Recently evidence has increasingly indicated that the SNARE system first identified in neural cells is a general model for membrane fusion in eukaryotic cells. A yeast exocytotic core complex similar to that of the synaptic vesicles of mammalian neural cells has been characterized, and found to contain three proteins: Sso 1 (syntaxin 1 homolog), SncI (synaptobrevin homolog), and sec9 (SNAP-25 homolog). Rizo & Sudhof, id. These proteins share a high degree of amino acid sequence homology with their mammalian synaptosomal counterparts.
All mammalian non-neuronal cells appear to contain cellubrevin, a synaptobrevin analog—this protein is involved in the intracellular transport of vesicles, and is cleaved by TeTx, BoNT/E, BoNT/F, and BoNT/G. Homologs of syntaxin have been identified in yeast (e.g., sso1p and sso2p) and mammalian non-neuronal cells (syn2p, syn3p, syn4p and syn5p). Finally, as indicated above, a yeast SNAP-25 homolog, sec9 has been identified; this protein appears to essential for vesicle fusion with the plasma membrane.
Intoxication of neural cells by clostridial neurotoxins exploits specific characteristics of the SNARE proteins. These neurotoxins, most commonly found expressed in Clostridium botulinum and Clostridium tetanus, are highly potent and specific poisons of neural cells. These Gram positive bacteria secrete two related but distinct toxins, each comprising two disulfide-linked amino acid chains: a light chain (L) of about 50 KDa and a heavy chain (H) of about 100 KDa, which are wholly responsible for the symptoms of botulism and tetanus, respectively.
The tetanus and botulinum toxins are among the most lethal substances known to man; both toxins function by inhibiting neurotransmitter release in affected neurons. The tetanus neurotoxin (TeNT) acts mainly in the central nervous system, while botulinum neurotoxin (BoNT) acts at the neuromuscular junction; both toxins inhibit acetylcholine release from the nerve terminal of the affected neuron into the synapse, resulting in paralysis or reduced target organ function.
The tetanus neurotoxin (TeNT) is known to exist in one immunologically distinct type; the botulinum neurotoxins (BoNT) are known to occur in seven different immunologically distinct serotypes, termed BoNT/A through BoNT/G. While all of these latter types are produced by isolates of C. botulinum, two other species, C. baratii and C. butyricum also produce toxins similar to /F and /E, respectively. See e.g., Coffield et al., The Site and Mechanism of Action of Botulinum Neurotoxin in Therapy with Botulinum Toxin 3-13 (Jankovic J. & Hallett M. eds. 1994), the disclosure of which is incorporated herein by reference.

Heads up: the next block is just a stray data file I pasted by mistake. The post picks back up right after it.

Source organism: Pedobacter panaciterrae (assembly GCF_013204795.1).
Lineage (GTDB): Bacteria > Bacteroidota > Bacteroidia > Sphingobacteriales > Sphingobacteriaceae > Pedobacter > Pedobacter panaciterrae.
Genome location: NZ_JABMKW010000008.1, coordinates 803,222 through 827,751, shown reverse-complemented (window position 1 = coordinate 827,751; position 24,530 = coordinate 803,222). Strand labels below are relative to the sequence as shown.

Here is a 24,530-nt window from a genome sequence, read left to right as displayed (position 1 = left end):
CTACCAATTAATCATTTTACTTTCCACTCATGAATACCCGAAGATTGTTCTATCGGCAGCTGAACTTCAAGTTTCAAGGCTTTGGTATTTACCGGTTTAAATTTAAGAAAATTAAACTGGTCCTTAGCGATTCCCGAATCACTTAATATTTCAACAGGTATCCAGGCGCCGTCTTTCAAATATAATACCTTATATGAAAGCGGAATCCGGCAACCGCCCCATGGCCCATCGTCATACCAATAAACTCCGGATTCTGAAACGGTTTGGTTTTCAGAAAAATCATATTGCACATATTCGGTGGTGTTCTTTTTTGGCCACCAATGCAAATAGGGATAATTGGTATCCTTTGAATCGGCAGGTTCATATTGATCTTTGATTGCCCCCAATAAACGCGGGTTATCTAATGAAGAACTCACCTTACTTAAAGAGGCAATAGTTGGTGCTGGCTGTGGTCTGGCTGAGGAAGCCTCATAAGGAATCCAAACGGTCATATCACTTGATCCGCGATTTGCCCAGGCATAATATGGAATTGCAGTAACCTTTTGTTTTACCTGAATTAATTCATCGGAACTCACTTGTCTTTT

Regardless of type, the molecular mechanism of intoxication appears to be similar. In the first step of the process, the toxin binds to the presynaptic membrane of the target neuron through a specific interaction between the heavy chain and a neuronal cell surface receptor; the receptor is thought to be different for each type of botulinum toxin and for TeNT. The carboxy terminal (C-terminal) half of the heavy chain is required for targeting of the toxin to the cell surface. The cell surface receptors, while not yet conclusively identified, appear to be distinct for each neurotoxin serotype.
In the second step, the toxin crosses the plasma membrane of the poisoned cell. The toxin is first engulfed by the cell through receptor-mediated endocytosis, and an endosome containing the toxin is formed. The toxin (or light chain thereof) then escapes the endosome into the cytoplasm of the cell. This last step is thought to be mediated by the amino terminal (N-terminal) half of the heavy chain, which triggers a conformational change of the toxin in response to a pH of about 5.5 or lower. Endosomes are known to possess a proton pump that decreases intra-endosomal pH. The conformational shift exposes hydrophobic residues in the toxin, which permits the toxin to embed itself in the endosomal membrane. The toxin then translocates through the endosomal membrane into the cytosol.